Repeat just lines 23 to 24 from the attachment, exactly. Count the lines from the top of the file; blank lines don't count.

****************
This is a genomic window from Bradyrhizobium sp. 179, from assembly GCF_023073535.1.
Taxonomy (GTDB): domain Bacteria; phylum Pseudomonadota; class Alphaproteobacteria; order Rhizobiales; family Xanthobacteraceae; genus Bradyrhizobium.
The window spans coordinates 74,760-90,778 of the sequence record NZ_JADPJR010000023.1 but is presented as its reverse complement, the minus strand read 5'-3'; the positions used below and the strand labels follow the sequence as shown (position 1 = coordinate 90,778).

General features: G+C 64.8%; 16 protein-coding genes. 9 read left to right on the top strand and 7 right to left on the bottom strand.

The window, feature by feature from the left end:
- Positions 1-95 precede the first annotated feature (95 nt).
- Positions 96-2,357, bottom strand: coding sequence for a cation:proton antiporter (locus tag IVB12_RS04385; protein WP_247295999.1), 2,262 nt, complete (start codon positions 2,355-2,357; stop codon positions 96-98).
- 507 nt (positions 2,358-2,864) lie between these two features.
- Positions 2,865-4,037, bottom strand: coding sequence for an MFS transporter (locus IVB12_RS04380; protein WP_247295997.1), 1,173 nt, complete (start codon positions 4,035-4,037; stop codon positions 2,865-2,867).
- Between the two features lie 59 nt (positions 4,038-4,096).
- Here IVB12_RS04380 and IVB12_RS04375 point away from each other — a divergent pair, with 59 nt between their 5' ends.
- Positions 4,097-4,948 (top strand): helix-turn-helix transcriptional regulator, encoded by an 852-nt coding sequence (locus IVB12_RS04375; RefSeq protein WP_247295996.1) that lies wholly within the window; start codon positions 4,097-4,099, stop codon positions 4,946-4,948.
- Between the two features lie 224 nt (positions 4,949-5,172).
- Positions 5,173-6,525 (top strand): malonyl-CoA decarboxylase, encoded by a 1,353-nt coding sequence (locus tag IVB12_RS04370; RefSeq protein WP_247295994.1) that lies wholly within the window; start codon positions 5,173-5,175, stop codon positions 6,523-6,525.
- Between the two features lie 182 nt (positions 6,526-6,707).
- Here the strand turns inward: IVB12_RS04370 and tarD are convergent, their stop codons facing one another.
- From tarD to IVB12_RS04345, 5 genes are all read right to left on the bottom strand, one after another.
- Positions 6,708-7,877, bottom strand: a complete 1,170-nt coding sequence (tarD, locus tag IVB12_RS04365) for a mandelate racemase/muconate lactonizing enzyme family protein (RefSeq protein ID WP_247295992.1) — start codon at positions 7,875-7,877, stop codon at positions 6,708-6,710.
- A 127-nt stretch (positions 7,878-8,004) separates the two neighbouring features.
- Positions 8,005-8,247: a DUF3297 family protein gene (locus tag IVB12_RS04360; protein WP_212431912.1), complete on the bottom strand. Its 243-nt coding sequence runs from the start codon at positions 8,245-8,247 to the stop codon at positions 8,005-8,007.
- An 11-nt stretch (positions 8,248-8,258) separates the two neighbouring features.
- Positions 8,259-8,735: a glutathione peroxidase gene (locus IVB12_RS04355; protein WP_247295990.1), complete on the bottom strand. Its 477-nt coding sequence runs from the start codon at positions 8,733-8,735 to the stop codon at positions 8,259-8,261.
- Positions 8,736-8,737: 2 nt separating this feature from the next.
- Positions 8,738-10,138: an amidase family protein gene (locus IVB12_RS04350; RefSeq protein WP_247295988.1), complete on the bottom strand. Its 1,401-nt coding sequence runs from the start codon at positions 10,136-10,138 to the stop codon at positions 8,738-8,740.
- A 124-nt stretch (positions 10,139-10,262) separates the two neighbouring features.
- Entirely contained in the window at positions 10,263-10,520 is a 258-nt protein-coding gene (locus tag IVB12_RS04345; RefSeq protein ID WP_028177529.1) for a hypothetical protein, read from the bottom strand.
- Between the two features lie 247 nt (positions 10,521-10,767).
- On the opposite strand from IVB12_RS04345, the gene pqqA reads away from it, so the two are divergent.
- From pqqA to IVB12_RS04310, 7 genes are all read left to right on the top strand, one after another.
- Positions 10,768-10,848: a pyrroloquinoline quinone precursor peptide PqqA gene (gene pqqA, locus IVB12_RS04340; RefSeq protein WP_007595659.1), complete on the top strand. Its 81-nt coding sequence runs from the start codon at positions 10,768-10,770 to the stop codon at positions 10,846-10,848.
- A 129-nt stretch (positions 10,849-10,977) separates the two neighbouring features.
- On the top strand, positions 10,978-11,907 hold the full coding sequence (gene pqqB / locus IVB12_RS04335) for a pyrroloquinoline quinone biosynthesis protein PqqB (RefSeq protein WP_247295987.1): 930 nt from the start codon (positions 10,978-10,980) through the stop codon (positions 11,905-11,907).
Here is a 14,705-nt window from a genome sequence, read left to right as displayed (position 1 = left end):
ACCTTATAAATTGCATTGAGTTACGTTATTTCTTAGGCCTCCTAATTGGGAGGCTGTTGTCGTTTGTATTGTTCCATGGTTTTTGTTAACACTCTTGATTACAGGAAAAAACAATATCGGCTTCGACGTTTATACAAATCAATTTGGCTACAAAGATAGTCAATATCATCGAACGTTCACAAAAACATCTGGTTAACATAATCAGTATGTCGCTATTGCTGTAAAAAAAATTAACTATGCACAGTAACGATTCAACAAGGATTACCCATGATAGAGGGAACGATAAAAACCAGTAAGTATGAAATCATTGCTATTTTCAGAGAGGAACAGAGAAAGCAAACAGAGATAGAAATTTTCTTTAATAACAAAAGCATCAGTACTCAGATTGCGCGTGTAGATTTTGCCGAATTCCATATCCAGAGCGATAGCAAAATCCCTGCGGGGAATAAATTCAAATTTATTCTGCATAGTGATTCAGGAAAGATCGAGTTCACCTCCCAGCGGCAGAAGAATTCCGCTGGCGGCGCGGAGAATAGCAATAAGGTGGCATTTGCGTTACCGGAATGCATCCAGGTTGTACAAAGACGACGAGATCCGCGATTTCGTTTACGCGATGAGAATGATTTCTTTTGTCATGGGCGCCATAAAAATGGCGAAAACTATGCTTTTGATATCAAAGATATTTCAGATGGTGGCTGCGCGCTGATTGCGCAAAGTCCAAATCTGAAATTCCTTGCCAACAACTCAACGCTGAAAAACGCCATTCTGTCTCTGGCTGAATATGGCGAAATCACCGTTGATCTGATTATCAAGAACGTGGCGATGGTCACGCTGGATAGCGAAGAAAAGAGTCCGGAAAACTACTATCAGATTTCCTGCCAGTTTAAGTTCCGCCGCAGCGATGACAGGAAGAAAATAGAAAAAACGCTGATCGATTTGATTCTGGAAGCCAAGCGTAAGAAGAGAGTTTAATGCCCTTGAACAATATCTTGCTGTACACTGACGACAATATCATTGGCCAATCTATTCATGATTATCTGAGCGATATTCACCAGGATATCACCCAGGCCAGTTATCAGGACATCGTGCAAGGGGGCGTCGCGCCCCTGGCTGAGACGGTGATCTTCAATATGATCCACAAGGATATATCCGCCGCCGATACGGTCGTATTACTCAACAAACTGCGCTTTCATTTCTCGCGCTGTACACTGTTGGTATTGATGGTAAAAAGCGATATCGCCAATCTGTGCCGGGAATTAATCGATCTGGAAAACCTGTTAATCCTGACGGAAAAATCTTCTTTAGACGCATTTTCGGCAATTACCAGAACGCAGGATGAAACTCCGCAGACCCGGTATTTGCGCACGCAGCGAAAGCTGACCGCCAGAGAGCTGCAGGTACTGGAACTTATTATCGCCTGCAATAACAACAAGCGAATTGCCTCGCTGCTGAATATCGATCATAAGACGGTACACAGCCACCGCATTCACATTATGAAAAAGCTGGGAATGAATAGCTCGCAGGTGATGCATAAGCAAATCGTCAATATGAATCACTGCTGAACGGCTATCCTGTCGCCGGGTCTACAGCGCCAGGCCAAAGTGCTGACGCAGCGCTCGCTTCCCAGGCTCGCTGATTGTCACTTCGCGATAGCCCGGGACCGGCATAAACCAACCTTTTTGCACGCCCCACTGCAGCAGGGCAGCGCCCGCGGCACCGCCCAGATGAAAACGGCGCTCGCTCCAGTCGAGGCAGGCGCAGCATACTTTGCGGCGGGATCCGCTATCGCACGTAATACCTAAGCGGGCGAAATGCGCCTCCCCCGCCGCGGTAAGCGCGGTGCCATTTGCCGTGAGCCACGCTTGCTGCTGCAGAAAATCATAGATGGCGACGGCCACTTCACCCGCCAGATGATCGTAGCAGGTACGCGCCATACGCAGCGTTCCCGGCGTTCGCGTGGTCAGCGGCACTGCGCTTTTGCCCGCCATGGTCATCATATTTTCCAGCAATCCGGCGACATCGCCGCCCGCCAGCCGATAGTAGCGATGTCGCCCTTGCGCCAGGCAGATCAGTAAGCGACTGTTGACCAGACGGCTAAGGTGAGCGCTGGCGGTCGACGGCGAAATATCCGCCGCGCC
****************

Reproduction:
- Positions 8,736-8,737: 2 nt separating this feature from the next.
- Positions 8,738-10,138: an amidase family protein gene (locus IVB12_RS04350; RefSeq protein WP_247295988.1), complete on the bottom strand. Its 1,401-nt coding sequence runs from the start codon at positions 10,136-10,138 to the stop codon at positions 8,738-8,740.